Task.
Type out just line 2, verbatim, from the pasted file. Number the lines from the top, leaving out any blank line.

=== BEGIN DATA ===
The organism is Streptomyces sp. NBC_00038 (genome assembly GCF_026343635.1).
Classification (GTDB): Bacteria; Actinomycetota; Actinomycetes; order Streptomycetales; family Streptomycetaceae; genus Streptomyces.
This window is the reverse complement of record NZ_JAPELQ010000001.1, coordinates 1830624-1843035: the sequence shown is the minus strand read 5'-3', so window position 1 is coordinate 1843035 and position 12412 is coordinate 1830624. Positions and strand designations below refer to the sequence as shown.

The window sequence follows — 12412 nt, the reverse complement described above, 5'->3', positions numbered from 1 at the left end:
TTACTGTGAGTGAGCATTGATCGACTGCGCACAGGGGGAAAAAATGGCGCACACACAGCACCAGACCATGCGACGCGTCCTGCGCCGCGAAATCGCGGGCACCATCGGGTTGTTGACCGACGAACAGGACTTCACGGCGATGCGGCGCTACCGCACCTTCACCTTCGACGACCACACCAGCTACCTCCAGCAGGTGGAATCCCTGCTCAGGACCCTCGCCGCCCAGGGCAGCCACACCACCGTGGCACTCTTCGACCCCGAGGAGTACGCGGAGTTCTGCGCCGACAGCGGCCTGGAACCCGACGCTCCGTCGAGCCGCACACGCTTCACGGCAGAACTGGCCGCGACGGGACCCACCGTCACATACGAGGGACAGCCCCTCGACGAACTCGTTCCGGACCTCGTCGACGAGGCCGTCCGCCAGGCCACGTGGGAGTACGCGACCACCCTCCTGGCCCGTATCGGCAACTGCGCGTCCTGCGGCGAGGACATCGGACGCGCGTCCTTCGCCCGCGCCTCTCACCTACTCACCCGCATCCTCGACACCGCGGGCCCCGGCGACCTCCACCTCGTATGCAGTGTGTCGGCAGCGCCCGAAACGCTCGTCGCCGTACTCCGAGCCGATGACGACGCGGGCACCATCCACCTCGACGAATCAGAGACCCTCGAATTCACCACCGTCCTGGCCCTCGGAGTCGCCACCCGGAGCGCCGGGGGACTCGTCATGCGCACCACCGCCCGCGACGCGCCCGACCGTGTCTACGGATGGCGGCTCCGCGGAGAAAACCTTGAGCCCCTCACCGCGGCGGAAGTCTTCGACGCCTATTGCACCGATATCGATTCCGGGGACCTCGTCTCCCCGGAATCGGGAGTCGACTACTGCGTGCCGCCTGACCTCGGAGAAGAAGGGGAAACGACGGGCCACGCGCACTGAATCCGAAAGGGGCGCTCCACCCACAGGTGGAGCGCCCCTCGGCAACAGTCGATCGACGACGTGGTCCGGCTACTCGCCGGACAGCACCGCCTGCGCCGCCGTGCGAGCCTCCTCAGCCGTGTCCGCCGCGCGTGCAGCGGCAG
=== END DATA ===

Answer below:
Classification (GTDB): Bacteria; Actinomycetota; Actinomycetes; order Streptomycetales; family Streptomycetaceae; genus Streptomyces.